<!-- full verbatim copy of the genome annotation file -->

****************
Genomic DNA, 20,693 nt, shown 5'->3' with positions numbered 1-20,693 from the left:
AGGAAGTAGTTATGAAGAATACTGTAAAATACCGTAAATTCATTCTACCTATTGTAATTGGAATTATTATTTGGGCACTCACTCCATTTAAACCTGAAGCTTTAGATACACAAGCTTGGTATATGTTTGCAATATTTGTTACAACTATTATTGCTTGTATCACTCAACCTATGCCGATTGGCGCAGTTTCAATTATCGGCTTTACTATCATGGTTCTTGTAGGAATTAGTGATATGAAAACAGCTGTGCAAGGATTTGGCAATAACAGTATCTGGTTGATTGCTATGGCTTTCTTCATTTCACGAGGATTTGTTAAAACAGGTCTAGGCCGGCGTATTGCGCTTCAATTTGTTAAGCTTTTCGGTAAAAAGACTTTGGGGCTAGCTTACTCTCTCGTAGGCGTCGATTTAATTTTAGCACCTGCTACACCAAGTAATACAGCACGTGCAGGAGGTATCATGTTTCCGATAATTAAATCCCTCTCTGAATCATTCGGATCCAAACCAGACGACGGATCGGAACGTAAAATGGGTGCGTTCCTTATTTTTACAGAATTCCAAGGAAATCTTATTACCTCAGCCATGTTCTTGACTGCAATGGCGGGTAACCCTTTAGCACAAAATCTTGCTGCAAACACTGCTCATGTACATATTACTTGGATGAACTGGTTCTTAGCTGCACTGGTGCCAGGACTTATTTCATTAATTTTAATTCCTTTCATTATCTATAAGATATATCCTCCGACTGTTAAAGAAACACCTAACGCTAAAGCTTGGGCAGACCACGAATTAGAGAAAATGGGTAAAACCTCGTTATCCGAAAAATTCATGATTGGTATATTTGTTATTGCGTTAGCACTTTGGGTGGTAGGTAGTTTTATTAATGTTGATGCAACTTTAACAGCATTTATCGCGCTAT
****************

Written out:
Genomic DNA, 20,693 nt, shown 5'->3' with positions numbered 1-20,693 from the left:
AGGAAGTAGTTATGAAGAATACTGTAAAATACCGTAAATTCATTCTACCTATTGTAATTGGAATTATTATTTGGGCACTCACTCCATTTAAACCTGAAGCTTTAGATACACAAGCTTGGTATATGTTTGCAATATTTGTTACAACTATTATTGCTTGTATCACTCAACCTATGCCGATTGGCGCAGTTTCAATTATCGGCTTTACTATCATGGTTCTTGTAGGAATTAGTGATATGAAAACAGCTGTGCAAGGATTTGGCAATAACAGTATCTGGTTGATTGCTATGGCTTTCTTCATTTCACGAGGATTTGTTAAAACAGGTCTAGGCCGGCGTATTGCGCTTCAATTTGTTAAGCTTTTCGGTAAAAAGACTTTGGGGCTAGCTTACTCTCTCGTAGGCGTCGATTTAATTTTAGCACCTGCTACACCAAGTAATACAGCACGTGCAGGAGGTATCATGTTTCCGATAATTAAATCCCTCTCTGAATCATTCGGATCCAAACCAGACGACGGATCGGAACGTAAAATGGGTGCGTTCCTTATTTTTACAGAATTCCAAGGAAATCTTATTACCTCAGCCATGTTCTTGACTGCAATGGCGGGTAACCCTTTAGCACAAAATCTTGCTGCAAACACTGCTCATGTACATATTACTTGGATGAACTGGTTCTTAGCTGCACTGGTGCCAGGACTTATTTCATTAATTTTAATTCCTTTCATTATCTATAAGATATATCCTCCGACTGTTAAAGAAACACCTAACGCTAAAGCTTGGGCAGACCACGAATTAGAGAAAATGGGTAAAACCTCGTTATCCGAAAAATTCATGATTGGTATATTTGTTATTGCGTTAGCACTTTGGGTGGTAGGTAGTTTTATTAATGTTGATGCAACTTTAACAGCATTTATCGCGCTAT